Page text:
Ellie Mann celebrated her 100th birthday recently, with four generations of her family, friends, and staff and residents at the nursing home where she lives joining her to celebrate.

HelloCare was fortunate to be able to ask Ms Mann about her long life, and also about how she chose to celebrate such a significant milestone.

“My daughters arranged a celebration here with the girls at Benetas’ Gisborne Oaks,” Ms Mann told us. “I had family come from New South Wales and Victoria, including four of my great grandchildren and my grandchildren.

Ellie Mann celebrates with family and friends. Image supplied.

Ellie Mann celebrates with family and friends. Image supplied.

“My congregation from the local Uniting Church and the congregation from Geelong also joined us for afternoon tea, as did a number of friends from Gisborne Oaks.

“I live a blessed life and they make me incredibly happy.”

Local media also attended the event. 

“It was very special to have local news there and so many people. I received a big stack of cards, but you know what, it’s not so much about the cards. It’s that each card represents a friendship, and each one is personal to me,” Ms Mann said.

Riding the wave of migration to Australia

Ms Mann was born in Belfast, and immigrated to Australia as a ‘ten pound Pom’. She came to join friends who were already living here, and to soak up the Australian sunshine. After building her life in regional Victoria with her husband and two children, Ms Mann said the years have flown by.

“I never dreamt I’d live this long. Going through two wars, being down and out, coming here with my husband from Belfast, and here we are. I really don’t feel any different to any other day, it’s just the number that’s changed. 

“I’ve been busily occupied each year to year, and a couple of years ago, I thought gee, I’m almost 100 years old! And by Joe it went fast!”

Ellie Mann celebrates with staff at Benetas' Gisborne Oaks. Image supplied.

Ellie Mann celebrates with staff at Benetas’ Gisborne Oaks. Image supplied.

A love of work

Ms Mann had a successful career as a buyer, and still has clear memories of work.

“I worked in the wool business in Geelong as a buyer for the shop. I loved it. I could still feel if the wool had cotton in it or was pure. You just get the feel of it and never forget it. Some of my memories are very vivid and plain as day.”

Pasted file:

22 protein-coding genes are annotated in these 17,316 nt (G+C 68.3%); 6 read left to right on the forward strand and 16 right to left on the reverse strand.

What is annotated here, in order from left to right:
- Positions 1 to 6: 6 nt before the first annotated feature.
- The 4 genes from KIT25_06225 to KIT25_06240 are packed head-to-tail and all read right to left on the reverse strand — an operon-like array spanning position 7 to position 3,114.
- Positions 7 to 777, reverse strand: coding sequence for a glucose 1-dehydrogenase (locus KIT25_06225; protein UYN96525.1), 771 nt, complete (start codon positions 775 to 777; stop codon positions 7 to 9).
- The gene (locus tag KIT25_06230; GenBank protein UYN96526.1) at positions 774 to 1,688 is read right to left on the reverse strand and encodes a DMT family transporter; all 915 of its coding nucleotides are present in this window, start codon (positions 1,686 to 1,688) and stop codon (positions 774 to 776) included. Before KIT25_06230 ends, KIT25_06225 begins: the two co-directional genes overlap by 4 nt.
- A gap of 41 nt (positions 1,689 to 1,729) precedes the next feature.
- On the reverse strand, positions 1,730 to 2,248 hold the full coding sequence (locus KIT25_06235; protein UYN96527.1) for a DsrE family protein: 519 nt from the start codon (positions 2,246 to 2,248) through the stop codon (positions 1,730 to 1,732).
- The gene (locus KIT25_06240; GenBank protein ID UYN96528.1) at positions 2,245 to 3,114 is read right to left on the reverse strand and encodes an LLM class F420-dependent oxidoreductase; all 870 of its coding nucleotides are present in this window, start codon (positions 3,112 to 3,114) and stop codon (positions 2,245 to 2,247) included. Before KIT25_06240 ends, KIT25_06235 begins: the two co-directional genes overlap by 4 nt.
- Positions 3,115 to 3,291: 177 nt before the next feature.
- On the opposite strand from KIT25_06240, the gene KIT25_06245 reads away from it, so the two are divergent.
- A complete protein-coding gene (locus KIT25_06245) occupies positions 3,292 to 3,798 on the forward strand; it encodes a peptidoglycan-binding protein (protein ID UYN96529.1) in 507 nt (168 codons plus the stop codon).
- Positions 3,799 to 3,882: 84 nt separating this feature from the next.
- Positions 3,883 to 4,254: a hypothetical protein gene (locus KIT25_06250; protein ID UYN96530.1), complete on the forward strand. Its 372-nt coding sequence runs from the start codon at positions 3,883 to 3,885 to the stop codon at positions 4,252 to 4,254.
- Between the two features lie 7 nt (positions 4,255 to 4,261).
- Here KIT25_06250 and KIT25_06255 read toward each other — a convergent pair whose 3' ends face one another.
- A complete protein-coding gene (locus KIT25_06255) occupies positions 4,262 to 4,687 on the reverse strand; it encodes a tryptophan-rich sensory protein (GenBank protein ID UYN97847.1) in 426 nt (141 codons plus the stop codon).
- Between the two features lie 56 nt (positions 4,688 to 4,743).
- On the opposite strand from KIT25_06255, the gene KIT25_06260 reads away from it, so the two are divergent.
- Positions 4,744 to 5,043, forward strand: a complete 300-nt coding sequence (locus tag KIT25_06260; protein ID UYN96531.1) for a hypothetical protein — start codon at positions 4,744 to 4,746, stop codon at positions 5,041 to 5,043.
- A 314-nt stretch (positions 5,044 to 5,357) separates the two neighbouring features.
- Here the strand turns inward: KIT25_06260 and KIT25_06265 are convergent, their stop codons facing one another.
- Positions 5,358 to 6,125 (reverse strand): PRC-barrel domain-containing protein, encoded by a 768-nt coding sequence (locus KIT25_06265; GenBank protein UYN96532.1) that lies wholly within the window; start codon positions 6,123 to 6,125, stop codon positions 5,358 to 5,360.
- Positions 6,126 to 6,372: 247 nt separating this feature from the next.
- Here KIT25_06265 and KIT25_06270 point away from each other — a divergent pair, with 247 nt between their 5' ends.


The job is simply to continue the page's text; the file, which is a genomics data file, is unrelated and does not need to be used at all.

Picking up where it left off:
“Take each day as it comes” 

When asked what living through 100 years of history has taught her about life, Ms Mann was philosophical.

“I just take each day as it comes. Whether you’re a prince or a pauper, the day we’re in is all we have, isn’t it? 

“It’s nice to look forward to the next, but not to bank on it. If God grants me another day, I am blessed. But really the present is only one we’re ever in.”

Religion the secret to a long life

Religion has given Ms Mann a great deal of comfort over her life, and she says it’s the secret to her longevity. 

“My secret to a long life is Christ,” she told HelloCare. “He gives me each day at a time, and I’m blessed each time he gives me another. I think, ‘You’ve given me this day, help me live it to the fullest’. 

“I’ve had a happy life and I think it’s because I’ve been at peace with God, knowing that I would never fully be on my own, even though hardship.”

Dedication to helping others

But staff at Gisborne Oaks told HelloCare that Ms Mann has never drunk alcohol or smoked, and she went to the gym twice a week until she was 95 years old. 

Her family say she never sits down and is famous among them for saying, “I’ll do what me likes”. 

Ms Mann’s daughter, Margaret Lang, says her mother’s unwavering energy to help others is the key that’s kept her going.

Now she’s 100, Ms Mann hasn’t slowed down much.

“I go to aqua aerobics, bingo, and, when it’s not too cold, I go to congregation on a Sunday. I’m very lucky to have my great grandchildren take me out to coffee on the Saturday, and I get to see my daughter every other day,” she said.

“Oh, and the girls here (at Benetas’ Gisborne Oaks) are so good. The people and staff are wonderful. I’m very happy here,” she said.

Came to try, and stayed 

Ms Mann first moved to Gisborne Oaks on a temporary basis, but made the decision to stay.

“I came here for two weeks five years ago, and never went home,” she said. 

“I had an accident in Geelong and it was good to be closer to my daughter, but then I stayed because I liked it. “

Her daughters packed up her home, but she hasn’t missed anything. 

“We might want a lot, be we need surprisingly little. In fact, I’ve got everything I need here. I have been very blessed,” she said.

“The best things in life don’t depend on money, I believe people respond to the way you treat them, so I try to be kind to every person I meet.”

Advice for today’s young

She said life is more complex for young people these days, but she did have some words of advice.

“I couldn’t cope with a lot of what young people have to go through these days. I really lived in a different world to what it is now.

“If there’s one thing younger people don’t want, it’s an older generation telling them how to live.  

“Most of the time it’s best if you can lend a listening ear and people will solve their own problems.”

 Main image: Ellie Mann reads her card from the Queen. Image supplied. 

 

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